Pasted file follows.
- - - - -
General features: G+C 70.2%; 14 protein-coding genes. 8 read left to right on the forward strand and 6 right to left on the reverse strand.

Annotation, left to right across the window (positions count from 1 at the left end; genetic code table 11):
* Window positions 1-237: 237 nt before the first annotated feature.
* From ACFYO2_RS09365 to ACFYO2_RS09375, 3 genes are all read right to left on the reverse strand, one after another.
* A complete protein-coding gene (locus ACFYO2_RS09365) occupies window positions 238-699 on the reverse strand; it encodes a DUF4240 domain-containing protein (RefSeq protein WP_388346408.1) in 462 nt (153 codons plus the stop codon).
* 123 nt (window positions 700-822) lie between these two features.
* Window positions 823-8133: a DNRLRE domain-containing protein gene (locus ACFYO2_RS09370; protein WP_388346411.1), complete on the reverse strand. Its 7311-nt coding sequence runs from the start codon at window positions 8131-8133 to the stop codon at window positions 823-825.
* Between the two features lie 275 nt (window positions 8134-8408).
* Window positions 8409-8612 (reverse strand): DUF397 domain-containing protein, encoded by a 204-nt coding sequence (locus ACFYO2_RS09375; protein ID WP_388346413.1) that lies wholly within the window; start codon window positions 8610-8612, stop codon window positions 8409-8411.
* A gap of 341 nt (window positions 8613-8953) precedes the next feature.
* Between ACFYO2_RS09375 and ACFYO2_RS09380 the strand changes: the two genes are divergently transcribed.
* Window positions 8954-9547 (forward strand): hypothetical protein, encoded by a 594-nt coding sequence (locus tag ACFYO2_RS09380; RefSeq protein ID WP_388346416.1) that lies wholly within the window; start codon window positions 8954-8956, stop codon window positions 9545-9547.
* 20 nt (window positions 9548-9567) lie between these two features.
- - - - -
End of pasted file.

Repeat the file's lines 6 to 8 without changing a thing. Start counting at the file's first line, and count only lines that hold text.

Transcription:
* 123 nt (window positions 700-822) lie between these two features.
* Window positions 823-8133: a DNRLRE domain-containing protein gene (locus ACFYO2_RS09370; protein WP_388346411.1), complete on the reverse strand. Its 7311-nt coding sequence runs from the start codon at window positions 8131-8133 to the stop codon at window positions 823-825.
* Between the two features lie 275 nt (window positions 8134-8408).